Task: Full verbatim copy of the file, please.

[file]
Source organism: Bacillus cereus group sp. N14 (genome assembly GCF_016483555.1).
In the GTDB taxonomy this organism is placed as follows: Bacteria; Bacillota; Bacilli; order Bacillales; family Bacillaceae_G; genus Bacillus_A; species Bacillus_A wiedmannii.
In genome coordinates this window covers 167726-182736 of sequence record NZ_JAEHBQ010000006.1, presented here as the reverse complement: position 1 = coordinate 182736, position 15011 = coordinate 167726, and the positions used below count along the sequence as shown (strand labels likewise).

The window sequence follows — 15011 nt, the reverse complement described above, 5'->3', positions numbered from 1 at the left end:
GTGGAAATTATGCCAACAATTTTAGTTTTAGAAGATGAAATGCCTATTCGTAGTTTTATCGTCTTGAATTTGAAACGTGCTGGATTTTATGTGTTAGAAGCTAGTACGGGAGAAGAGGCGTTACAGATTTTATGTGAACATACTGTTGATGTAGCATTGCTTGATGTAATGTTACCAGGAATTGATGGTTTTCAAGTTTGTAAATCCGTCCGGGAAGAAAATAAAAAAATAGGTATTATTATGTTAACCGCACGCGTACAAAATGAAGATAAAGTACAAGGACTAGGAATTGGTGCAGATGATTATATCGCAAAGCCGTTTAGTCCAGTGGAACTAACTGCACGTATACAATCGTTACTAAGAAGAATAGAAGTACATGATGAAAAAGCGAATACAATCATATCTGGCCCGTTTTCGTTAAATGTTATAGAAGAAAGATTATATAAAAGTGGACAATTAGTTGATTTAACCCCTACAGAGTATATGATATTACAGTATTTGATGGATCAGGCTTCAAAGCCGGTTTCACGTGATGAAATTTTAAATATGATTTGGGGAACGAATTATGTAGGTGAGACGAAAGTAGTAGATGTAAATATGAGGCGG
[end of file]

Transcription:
Source organism: Bacillus cereus group sp. N14 (genome assembly GCF_016483555.1).
In the GTDB taxonomy this organism is placed as follows: Bacteria; Bacillota; Bacilli; order Bacillales; family Bacillaceae_G; genus Bacillus_A; species Bacillus_A wiedmannii.
In genome coordinates this window covers 167726-182736 of sequence record NZ_JAEHBQ010000006.1, presented here as the reverse complement: position 1 = coordinate 182736, position 15011 = coordinate 167726, and the positions used below count along the sequence as shown (strand labels likewise).

The window sequence follows — 15011 nt, the reverse complement described above, 5'->3', positions numbered from 1 at the left end:
GTGGAAATTATGCCAACAATTTTAGTTTTAGAAGATGAAATGCCTATTCGTAGTTTTATCGTCTTGAATTTGAAACGTGCTGGATTTTATGTGTTAGAAGCTAGTACGGGAGAAGAGGCGTTACAGATTTTATGTGAACATACTGTTGATGTAGCATTGCTTGATGTAATGTTACCAGGAATTGATGGTTTTCAAGTTTGTAAATCCGTCCGGGAAGAAAATAAAAAAATAGGTATTATTATGTTAACCGCACGCGTACAAAATGAAGATAAAGTACAAGGACTAGGAATTGGTGCAGATGATTATATCGCAAAGCCGTTTAGTCCAGTGGAACTAACTGCACGTATACAATCGTTACTAAGAAGAATAGAAGTACATGATGAAAAAGCGAATACAATCATATCTGGCCCGTTTTCGTTAAATGTTATAGAAGAAAGATTATATAAAAGTGGACAATTAGTTGATTTAACCCCTACAGAGTATATGATATTACAGTATTTGATGGATCAGGCTTCAAAGCCGGTTTCACGTGATGAAATTTTAAATATGATTTGGGGAACGAATTATGTAGGTGAGACGAAAGTAGTAGATGTAAATATGAGGCGG